Science Fair Project Encyclopedia
Primary storage is a category of computer storage, often called main memory. Confusingly, the term primary storage has recently been used in a few contexts to refer to online storage (hard disk), which is usually classified as secondary storage.
Primary storage is used to store data that is likely to be in active use, so it is usually faster than long-term secondary storage. Today, many computers have cache memory located in between the central processing unit and primary storage in order to further increase speed.
A particular location in storage is selected by its physical memory address. That address remains the same, no matter how the particular value stored there changes.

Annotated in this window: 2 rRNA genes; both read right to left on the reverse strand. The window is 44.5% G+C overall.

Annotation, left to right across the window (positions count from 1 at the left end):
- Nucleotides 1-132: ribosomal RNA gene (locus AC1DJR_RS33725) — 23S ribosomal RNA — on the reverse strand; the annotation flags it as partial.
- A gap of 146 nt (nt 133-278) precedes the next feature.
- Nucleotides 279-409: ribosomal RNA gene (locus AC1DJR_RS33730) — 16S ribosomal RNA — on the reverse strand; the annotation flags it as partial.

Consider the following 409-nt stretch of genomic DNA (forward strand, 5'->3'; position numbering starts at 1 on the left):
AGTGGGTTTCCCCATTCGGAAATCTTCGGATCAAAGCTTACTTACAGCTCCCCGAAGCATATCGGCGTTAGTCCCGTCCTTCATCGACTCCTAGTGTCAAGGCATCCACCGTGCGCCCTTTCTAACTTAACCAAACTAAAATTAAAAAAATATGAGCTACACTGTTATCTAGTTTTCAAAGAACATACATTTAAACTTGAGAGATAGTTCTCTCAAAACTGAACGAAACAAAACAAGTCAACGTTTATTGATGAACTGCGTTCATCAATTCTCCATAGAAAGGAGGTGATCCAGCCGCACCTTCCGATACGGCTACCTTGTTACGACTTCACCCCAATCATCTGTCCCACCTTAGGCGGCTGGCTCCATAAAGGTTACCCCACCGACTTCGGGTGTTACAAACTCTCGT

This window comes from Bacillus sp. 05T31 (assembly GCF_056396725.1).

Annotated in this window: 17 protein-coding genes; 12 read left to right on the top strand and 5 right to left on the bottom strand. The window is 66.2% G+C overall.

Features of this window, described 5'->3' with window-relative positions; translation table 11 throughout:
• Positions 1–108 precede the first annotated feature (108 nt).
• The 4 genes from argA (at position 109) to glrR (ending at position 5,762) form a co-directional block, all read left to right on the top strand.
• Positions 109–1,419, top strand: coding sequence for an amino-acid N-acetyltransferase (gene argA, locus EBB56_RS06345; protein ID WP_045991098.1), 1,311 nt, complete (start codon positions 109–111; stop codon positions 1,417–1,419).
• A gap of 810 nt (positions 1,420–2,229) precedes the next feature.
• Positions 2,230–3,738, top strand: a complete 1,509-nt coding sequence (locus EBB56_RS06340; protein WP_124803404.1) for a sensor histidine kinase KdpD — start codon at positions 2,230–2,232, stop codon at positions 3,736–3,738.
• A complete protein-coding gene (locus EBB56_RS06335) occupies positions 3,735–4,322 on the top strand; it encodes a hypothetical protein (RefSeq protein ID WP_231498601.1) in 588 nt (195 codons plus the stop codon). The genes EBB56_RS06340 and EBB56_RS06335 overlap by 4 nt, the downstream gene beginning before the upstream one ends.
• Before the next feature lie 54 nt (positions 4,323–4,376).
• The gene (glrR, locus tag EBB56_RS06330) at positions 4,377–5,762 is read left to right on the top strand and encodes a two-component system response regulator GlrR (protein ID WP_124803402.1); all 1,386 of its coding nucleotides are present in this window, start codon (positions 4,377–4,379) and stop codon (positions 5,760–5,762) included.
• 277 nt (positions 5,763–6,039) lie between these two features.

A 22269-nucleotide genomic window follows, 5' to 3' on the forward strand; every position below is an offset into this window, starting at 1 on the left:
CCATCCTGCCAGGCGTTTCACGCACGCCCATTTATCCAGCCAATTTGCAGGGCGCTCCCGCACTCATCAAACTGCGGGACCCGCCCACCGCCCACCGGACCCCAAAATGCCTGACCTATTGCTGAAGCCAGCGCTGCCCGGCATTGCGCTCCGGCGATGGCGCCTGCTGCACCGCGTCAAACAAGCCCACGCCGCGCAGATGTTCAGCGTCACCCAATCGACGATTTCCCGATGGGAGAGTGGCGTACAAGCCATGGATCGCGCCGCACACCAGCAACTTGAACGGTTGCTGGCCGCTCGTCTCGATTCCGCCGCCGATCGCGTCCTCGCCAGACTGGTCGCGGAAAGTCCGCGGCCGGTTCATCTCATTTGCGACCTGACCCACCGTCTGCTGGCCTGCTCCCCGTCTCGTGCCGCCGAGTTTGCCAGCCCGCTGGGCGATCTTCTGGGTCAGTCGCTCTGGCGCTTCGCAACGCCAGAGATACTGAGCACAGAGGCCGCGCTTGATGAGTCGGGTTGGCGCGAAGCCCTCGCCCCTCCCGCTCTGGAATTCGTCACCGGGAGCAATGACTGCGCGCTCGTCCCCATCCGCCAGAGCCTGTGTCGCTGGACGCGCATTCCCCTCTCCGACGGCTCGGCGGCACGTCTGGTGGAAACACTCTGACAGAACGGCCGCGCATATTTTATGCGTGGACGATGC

Over the history of computing, a variety of technologies have been used for primary storage. Today, we are most familiar with random access memory (RAM) made out of many small integrated circuits. Some early computers used mercury delay lines, in which a series of acoustic pulses were sent along a tube filled with mercury. When the pulse reached the end of the tube, the circuitry detected whether the pulse represented a binary 1 or 0 and caused the oscillator at the beginning of the line to repeat the pulse. Other early computers stored RAM on high-speed magnetic drums.
Modern primary storage devices include:
Before the use of integrated circuits for memory became widespread, primary storage was implemented in many different forms:
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